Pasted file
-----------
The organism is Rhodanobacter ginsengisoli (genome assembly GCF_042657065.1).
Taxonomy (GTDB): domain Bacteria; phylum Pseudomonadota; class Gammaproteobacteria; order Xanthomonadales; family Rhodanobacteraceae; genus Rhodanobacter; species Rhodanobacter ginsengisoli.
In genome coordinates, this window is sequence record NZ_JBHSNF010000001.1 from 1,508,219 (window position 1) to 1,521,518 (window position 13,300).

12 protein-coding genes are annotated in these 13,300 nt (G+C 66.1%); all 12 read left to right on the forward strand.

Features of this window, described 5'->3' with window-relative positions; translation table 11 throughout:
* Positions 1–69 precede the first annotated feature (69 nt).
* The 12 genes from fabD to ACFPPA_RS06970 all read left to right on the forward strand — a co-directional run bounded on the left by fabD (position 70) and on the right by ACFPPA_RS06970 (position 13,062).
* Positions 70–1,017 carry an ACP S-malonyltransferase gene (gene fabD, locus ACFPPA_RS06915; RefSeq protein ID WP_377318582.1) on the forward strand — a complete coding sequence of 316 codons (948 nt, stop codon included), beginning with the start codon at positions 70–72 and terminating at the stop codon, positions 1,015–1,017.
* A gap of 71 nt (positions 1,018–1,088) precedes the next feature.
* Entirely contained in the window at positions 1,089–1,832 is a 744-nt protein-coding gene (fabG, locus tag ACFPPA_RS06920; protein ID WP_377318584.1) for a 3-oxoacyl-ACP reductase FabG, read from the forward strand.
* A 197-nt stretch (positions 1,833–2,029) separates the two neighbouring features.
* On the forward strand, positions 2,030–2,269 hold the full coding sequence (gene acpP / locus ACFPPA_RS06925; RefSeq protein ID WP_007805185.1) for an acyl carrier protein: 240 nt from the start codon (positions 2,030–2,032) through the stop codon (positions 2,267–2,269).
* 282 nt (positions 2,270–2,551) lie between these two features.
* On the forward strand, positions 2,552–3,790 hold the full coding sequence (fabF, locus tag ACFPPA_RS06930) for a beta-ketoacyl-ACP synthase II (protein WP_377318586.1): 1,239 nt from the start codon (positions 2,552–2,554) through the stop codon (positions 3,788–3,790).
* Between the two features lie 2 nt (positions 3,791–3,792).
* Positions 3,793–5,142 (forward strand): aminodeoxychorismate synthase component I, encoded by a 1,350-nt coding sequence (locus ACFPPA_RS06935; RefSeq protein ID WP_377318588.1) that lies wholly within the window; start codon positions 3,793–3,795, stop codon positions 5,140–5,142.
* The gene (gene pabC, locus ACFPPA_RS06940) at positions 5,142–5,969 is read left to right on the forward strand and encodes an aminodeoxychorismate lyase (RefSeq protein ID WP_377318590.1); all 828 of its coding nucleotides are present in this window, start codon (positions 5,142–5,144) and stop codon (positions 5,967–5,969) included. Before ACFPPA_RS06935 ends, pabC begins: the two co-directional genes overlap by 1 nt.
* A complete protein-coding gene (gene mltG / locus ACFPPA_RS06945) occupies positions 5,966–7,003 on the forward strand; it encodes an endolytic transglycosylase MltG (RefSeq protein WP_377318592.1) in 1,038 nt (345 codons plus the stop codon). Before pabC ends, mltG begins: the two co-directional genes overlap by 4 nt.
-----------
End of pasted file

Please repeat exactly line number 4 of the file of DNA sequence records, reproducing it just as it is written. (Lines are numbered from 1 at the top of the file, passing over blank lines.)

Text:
12 protein-coding genes are annotated in these 13,300 nt (G+C 66.1%); all 12 read left to right on the forward strand.